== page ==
Austin Half, February, 2009: 2:50:34
Cowtown Half, February 2009 (two weeks after Austin): 2:42:40
Big D Half, April 2009: 2:42:13 - 27 second improvement
This was my third time running the Big D Half.
Horrible traffic getting to the race. Coming from Allen, we left at 6:30. We were at the ramp from Hwy 75 to I-30 at 7:05, plenty of time. And then we just weren't moving. It took FIFTY MORE MINUTES to make it the 1/4 mile to parking and get parked. We jogged most of the way to the start line, a good warmup perhaps? Got there a few minutes before the race started.
The weather was 52 degrees but with a COLD, sharp, strong wind. I felt pretty cool knowing that I was the ONLY person in the world running with my shirt. I had decided to run in the one sample proof of the 2009 Heels and Hills event technical shirt, so stinking cute in its hot pinkness! When I saw other runners at the race, I wondered if I was crazy to have a short sleeve shirt and shorts on when tons of people had windbreakers, long sleeve shirts, and pants. But I was really comfortable during the whole race. I think wearing a running cap helped keep me feeling a little warmer, my head always felt warm the whole race.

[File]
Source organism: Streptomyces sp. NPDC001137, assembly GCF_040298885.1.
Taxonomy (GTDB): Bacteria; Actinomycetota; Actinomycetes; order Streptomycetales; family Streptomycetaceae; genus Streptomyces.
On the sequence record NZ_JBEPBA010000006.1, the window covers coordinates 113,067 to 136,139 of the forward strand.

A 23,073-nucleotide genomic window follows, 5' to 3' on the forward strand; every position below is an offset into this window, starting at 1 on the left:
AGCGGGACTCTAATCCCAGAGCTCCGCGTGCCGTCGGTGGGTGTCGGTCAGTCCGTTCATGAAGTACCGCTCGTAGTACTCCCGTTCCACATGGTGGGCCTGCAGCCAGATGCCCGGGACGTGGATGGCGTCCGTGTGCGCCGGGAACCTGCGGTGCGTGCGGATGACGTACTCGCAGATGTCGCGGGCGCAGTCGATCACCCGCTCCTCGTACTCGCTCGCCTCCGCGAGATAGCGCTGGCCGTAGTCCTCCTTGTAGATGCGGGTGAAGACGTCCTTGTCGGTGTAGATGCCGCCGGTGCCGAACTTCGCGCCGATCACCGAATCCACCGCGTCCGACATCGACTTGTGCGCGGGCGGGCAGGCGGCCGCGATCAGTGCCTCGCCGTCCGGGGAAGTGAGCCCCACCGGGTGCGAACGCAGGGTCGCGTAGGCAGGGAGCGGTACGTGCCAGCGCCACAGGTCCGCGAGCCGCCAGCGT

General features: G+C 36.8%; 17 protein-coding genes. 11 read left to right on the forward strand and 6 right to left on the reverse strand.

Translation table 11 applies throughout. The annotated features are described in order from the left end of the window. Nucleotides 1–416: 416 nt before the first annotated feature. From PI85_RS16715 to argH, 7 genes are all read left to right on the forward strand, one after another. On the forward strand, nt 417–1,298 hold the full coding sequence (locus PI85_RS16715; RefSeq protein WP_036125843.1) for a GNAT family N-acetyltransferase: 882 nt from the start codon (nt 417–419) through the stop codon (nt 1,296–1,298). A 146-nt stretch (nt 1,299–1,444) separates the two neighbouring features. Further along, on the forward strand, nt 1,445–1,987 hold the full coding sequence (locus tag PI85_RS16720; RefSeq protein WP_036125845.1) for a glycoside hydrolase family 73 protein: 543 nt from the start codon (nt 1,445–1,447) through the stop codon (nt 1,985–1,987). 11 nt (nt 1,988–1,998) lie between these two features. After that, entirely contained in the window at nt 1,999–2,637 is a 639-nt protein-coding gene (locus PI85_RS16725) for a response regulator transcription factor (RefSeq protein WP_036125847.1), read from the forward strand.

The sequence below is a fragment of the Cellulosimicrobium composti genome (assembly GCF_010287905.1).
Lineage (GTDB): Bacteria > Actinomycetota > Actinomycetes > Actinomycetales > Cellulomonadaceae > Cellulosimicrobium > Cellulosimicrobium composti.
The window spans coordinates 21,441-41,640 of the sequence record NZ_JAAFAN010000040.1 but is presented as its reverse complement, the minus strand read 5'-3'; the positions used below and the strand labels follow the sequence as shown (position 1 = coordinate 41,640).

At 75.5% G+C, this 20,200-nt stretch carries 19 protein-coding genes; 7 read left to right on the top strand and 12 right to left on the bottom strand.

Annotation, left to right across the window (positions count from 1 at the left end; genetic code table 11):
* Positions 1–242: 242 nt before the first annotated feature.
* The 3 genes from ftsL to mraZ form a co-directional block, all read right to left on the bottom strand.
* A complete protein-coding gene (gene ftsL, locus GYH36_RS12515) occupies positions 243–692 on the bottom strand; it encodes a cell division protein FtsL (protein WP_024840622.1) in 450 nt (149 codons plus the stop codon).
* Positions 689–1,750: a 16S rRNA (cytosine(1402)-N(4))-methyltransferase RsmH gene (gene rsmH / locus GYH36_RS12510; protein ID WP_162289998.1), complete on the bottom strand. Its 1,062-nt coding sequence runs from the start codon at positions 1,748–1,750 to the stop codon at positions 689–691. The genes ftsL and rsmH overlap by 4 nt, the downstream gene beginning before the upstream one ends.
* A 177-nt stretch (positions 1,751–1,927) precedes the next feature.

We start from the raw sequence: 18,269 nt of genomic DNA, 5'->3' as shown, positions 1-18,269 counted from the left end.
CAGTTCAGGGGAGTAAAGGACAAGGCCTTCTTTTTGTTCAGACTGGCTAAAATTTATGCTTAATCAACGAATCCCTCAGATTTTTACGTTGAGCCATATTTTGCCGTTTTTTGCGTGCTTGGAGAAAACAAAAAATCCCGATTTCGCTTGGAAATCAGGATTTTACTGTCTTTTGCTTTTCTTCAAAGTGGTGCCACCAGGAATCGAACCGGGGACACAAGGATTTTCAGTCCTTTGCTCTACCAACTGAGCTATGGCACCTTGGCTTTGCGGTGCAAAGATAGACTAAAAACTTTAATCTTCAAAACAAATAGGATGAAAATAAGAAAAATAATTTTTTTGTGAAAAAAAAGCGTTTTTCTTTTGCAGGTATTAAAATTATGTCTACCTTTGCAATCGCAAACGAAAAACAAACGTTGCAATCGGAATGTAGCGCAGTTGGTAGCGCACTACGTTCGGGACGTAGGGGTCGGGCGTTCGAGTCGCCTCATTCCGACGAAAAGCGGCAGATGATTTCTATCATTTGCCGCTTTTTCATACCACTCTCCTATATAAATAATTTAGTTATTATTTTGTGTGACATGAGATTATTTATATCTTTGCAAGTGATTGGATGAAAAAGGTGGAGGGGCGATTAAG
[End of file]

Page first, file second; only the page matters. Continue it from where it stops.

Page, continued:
I saw Debbie and Barbara at the start line. They were sending us all off just to cheer us in later. I saw Jeff, who was running the marathon with first timer Elle.
I spent the first four miles expecting that friends and random runners were cursing me. At packet pickup, when asked if it was a hilly course, my response was that it wasn't too bad. "There's hills but they don't go on forever. You do them and they are over, and there are nice flat segments. It's not like Oklahoma City (lots of rolling hills) and definitely not like Austin (killer hills)." I didn't remember all these hills the first handful of miles from my past runs of the course. In terms of hills, nothing seems bad after Austin, so I felt good about them, but wondered how others were feeling.
This race felt more isolating than some of the past halfs I've done. EVERYONE had on headphones. I never wear them, so it made it all the more noticeable to me. Typically, at least with people my speed, there's many general occasional comments back and forth from runners, encouraging banter, etc. None this time. It seemed people were in their own world, and there were too many instances where it seemed their music was too loud because they couldn't hear the biker warnings near the lake or the car warnings coming through the Swiss Ave area. I was concerned for their safety, but I generally missed the social moments that come from people chatting with each other during these challenges. <head shake>